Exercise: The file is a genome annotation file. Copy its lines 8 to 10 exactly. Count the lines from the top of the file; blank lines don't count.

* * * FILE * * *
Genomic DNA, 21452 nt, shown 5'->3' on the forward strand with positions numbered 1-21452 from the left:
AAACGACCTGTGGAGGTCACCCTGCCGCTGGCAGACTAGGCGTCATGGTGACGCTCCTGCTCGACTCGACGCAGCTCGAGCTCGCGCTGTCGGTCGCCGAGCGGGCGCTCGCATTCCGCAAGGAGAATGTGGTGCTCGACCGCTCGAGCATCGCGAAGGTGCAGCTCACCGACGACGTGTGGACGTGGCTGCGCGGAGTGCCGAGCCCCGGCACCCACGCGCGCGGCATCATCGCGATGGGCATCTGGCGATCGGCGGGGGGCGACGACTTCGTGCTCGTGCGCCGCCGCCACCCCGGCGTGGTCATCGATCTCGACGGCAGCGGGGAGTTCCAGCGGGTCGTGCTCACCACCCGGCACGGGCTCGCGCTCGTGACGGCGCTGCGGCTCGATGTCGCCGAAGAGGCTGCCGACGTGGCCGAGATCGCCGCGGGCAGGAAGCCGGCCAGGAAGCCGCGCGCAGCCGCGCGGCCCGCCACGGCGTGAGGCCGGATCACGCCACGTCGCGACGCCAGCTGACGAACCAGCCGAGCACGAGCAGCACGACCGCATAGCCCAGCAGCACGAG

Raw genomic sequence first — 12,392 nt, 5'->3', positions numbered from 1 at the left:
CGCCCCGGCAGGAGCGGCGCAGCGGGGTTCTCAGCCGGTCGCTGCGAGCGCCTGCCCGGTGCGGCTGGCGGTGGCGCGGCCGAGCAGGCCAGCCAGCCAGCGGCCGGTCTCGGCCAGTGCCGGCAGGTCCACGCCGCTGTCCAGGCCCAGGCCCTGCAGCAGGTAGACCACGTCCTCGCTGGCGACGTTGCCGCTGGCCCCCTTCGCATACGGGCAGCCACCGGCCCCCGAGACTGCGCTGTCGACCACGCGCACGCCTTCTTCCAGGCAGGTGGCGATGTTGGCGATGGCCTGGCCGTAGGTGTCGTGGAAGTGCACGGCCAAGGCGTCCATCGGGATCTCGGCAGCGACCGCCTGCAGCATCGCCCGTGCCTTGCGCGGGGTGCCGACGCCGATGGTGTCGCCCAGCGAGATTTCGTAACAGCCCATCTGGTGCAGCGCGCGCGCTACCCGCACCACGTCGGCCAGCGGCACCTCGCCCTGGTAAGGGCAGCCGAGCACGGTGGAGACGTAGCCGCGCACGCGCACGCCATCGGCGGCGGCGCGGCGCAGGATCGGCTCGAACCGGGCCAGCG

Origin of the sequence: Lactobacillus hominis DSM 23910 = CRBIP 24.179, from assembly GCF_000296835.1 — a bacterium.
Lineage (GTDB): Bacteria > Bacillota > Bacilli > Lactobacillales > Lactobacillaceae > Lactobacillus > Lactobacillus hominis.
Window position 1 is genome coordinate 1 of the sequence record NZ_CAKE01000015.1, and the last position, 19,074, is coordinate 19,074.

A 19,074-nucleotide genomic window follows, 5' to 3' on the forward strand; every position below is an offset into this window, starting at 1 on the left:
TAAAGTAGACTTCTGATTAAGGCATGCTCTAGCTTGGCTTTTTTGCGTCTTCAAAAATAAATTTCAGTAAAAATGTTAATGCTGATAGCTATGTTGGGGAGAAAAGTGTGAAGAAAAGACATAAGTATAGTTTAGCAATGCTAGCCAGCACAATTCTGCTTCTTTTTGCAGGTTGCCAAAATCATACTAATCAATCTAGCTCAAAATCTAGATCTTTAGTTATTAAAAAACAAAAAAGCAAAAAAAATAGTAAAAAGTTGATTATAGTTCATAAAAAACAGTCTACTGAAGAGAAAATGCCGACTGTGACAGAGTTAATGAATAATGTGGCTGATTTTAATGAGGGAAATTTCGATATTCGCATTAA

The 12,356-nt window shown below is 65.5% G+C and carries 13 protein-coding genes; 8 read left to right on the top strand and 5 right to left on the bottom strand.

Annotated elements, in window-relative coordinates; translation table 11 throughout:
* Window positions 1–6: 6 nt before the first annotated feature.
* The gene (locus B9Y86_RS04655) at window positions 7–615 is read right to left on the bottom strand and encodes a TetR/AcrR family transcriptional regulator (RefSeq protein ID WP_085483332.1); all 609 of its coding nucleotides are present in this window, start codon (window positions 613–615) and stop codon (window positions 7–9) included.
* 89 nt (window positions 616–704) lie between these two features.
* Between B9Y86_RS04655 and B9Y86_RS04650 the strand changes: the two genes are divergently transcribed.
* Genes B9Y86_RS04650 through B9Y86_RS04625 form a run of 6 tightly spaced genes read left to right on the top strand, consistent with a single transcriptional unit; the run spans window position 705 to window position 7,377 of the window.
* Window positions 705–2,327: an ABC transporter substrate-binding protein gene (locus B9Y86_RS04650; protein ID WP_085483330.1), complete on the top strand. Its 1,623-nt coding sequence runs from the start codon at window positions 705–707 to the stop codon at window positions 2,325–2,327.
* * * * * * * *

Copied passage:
A 19,074-nucleotide genomic window follows, 5' to 3' on the forward strand; every position below is an offset into this window, starting at 1 on the left:
TAAAGTAGACTTCTGATTAAGGCATGCTCTAGCTTGGCTTTTTTGCGTCTTCAAAAATAAATTTCAGTAAAAATGTTAATGCTGATAGCTATGTTGGGGAGAAAAGTGTGAAGAAAAGACATAAGTATAGTTTAGCAATGCTAGCCAGCACAATTCTGCTTCTTTTTGCAGGTTGCCAAAATCATACTAATCAATCTAGCTCAAAATCTAGATCTTTAGTTATTAAAAAACAAAAAAGCAAAAAAAATAGTAAAAAGTTGATTATAGTTCATAAAAAACAGTCTACTGAAGAGAAAATGCCGACTGTGACAGAGTTAATGAATAATGTGGCTGATTTTAATGAGGGAAATTTCGATATTCGCATTAA

The 12,356-nt window shown below is 65.5% G+C and carries 13 protein-coding genes; 8 read left to right on the top strand and 5 right to left on the bottom strand.